The Naughties focus on the fans


The Naughties perform at Oakland bars twice a month. (Photo courtesy of Jesse Wehner)

The audience at a typical Naughties show can expect anything from bass player Jad Hilal’s usual joke segment to a patriotic onstage reading of the Constitution — backed by red, white and blue stage lights.

Lead vocalist and guitar player Jesse Wehner, a Pitt senior and economics major, said these kind of stunts are what keep their fans coming back each time.

“The band is a bunch of characters,” he said. “Anyone who knows us well will tell you that.”

Voted best local band in The Pitt News’ “Best Of” poll, The Naughties are comprised of a group of three Pitt students — Wehner, recent graduates Roger Toussaint and Hilal — and local musician Eric Stein. They have since risen to become a favorite in the Oakland and greater Pittsburgh area, partially as a result of their crowd-centric onstage antics.

“I think we’ve catered a lot of what we do to Pitt students,” Toussaint said. “From playing in Oakland as much as we can to putting on a show the average Pitt student will enjoy.”

The Naughties formed two years ago, when Wehner assembled some of his friends and signed them up for Pitt’s Battle of the Bands — a performance that would become their first time playing together.

Wehner recruited Hilal, who had been his roommate from study abroad in London to play electric violin, and Toussaint, his freshman year suitemate, to play drums. They found Stein, their fourth member and bass player, on Craigslist.

When they unexpectedly won Battle of the Bands, The Naughties earned a spot opening for Walk the Moon in their first official show together. The group of musicians decided to keep playing together, and now play in bars twice a month.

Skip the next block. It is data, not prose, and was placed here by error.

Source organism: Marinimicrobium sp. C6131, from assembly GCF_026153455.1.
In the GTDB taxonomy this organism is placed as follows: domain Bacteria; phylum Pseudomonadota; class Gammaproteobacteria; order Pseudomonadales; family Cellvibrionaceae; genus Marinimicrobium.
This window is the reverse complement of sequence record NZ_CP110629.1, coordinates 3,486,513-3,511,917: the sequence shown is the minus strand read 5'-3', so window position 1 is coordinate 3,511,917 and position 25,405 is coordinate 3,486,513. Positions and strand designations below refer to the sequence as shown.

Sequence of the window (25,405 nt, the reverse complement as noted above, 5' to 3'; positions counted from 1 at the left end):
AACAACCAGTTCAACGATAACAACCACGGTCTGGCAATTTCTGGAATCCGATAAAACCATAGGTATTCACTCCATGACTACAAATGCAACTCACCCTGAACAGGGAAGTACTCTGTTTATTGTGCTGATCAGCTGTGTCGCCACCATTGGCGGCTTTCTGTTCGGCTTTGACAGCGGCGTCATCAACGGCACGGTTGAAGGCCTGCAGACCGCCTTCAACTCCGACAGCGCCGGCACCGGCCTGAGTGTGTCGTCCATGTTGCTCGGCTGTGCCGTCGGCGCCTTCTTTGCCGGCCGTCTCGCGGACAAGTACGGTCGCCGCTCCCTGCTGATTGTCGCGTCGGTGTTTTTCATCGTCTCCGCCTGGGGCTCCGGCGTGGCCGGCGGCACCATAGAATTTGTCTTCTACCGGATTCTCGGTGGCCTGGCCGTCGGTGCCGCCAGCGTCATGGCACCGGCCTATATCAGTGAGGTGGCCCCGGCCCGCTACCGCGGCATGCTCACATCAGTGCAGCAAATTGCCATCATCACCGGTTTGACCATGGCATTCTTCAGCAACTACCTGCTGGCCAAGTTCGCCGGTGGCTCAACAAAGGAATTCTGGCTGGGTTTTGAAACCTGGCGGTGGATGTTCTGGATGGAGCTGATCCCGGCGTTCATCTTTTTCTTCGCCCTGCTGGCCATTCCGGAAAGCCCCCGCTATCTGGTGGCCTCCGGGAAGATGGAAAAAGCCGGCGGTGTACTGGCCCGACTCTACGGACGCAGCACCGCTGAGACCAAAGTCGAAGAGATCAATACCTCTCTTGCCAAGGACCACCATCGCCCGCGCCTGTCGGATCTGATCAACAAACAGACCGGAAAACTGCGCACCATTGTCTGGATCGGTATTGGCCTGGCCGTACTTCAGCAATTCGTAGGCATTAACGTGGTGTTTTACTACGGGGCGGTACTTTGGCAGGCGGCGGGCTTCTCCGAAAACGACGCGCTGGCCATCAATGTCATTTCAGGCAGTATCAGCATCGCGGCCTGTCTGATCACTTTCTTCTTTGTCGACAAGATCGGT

“Funny thing is, none of us really knew we were good at instruments until I was like, ‘hey, come over to my house’ one day,” Wehner said.

The Naughties play up to twice a month in bars throughout Oakland, South Side and the Strip district, sometimes bringing out crowds of close to 100 people who come to experience a different show each time — breaking up their setlist with jokes and skits.

Casey Butrus, a sophomore pharmacy major, has been friends with Toussaint and Wehner since they were first practicing music in their freshman dorm room.

“I like how they haven’t changed over the years,” she said. “They’re not trying to sell themselves to people, they’re just there to make sure everyone’s having fun.”

Butrus recalled one particularly raucous show at Hidden Pub, which began with some light joke-telling and ended with an unforgettable crowd dive.

“They’re having just as much fun as the crowd is when they’re up there on the stage,” she said.  

The band plays nearly every genre — rock, bluegrass, metal, funk and even disco occasionally, Wehner said. Though they play mostly covers, Wehner said they never play a song exactly how the original sounds.

“We put our own flair on songs people already know, which I think is a great way to keep people interested in your music,” Toussaint said.

There isn’t a particular strategy to putting together The Naughties’ setlist, Wehner said, though compiling the band members’ ideas can take some time.

“An idea will strike,” he said. “Usually Stein will call me, he says, ‘I just got out of the shower I have this great idea.’”

Wehner said the group practices for a couple hours every couple of weeks — usually in his basement, though it was a bit different during their on-campus days.

“We had one that took place in Bouquet Gardens,” he said. “The neighbors loved it.”

Wehner said the band operates more like a live band, choosing to channel their energy into their live performances and audience interactions instead of extensively rehearsing and following a strict setlist for their shows. Stein has brought jam band influences into their shows, allowing the group to play longer songs without losing the audience’s attention.

“People are nuts, honestly, the crowd is equally as entertaining as the band,” he said. “People come half for the music, half for the party, so you get a lot of wildness.”

With Toussaint moving to Washington, D.C., at the end of the month to start a job, the band has chosen a new drummer, Ryan Schroeder, to fill the role. The Naughties’ first show with Schroeder will take place on Feb. 2, at Howlers in Bloomfield, where they plan to keep up the lively performances that have kept their popularity on the rise.

“We try and give people more to look forward to than just coming for the music,” Wehner said. “Everything about the show is more about the crowd than the band.”